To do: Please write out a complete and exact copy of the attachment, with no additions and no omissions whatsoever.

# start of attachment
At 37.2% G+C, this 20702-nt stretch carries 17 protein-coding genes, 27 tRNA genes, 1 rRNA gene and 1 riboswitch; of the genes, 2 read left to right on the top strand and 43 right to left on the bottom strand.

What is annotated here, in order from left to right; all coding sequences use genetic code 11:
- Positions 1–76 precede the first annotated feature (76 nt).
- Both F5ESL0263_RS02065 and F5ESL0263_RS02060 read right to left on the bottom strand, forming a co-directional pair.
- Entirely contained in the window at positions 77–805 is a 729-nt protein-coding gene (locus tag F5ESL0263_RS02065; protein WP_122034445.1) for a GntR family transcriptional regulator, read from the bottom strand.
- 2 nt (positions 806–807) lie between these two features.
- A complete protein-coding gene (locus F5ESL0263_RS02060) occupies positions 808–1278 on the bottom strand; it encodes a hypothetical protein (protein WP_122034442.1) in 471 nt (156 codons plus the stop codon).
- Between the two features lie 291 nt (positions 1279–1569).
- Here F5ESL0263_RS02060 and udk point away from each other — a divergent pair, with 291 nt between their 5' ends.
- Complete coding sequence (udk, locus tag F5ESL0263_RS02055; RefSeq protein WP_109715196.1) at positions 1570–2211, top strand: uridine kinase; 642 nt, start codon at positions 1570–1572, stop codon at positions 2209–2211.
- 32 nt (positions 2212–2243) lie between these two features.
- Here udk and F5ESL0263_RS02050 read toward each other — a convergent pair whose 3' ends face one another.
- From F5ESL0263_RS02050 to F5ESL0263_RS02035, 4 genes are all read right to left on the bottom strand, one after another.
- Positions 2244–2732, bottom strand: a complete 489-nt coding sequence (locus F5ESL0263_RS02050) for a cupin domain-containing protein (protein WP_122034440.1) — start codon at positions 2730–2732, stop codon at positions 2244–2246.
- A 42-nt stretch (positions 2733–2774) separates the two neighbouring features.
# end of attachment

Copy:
At 37.2% G+C, this 20702-nt stretch carries 17 protein-coding genes, 27 tRNA genes, 1 rRNA gene and 1 riboswitch; of the genes, 2 read left to right on the top strand and 43 right to left on the bottom strand.

What is annotated here, in order from left to right; all coding sequences use genetic code 11:
- Positions 1–76 precede the first annotated feature (76 nt).
- Both F5ESL0263_RS02065 and F5ESL0263_RS02060 read right to left on the bottom strand, forming a co-directional pair.
- Entirely contained in the window at positions 77–805 is a 729-nt protein-coding gene (locus tag F5ESL0263_RS02065; protein WP_122034445.1) for a GntR family transcriptional regulator, read from the bottom strand.
- 2 nt (positions 806–807) lie between these two features.
- A complete protein-coding gene (locus F5ESL0263_RS02060) occupies positions 808–1278 on the bottom strand; it encodes a hypothetical protein (protein WP_122034442.1) in 471 nt (156 codons plus the stop codon).
- Between the two features lie 291 nt (positions 1279–1569).
- Here F5ESL0263_RS02060 and udk point away from each other — a divergent pair, with 291 nt between their 5' ends.
- Complete coding sequence (udk, locus tag F5ESL0263_RS02055; RefSeq protein WP_109715196.1) at positions 1570–2211, top strand: uridine kinase; 642 nt, start codon at positions 1570–1572, stop codon at positions 2209–2211.
- 32 nt (positions 2212–2243) lie between these two features.
- Here udk and F5ESL0263_RS02050 read toward each other — a convergent pair whose 3' ends face one another.
- From F5ESL0263_RS02050 to F5ESL0263_RS02035, 4 genes are all read right to left on the bottom strand, one after another.
- Positions 2244–2732, bottom strand: a complete 489-nt coding sequence (locus F5ESL0263_RS02050) for a cupin domain-containing protein (protein WP_122034440.1) — start codon at positions 2730–2732, stop codon at positions 2244–2246.
- A 42-nt stretch (positions 2733–2774) separates the two neighbouring features.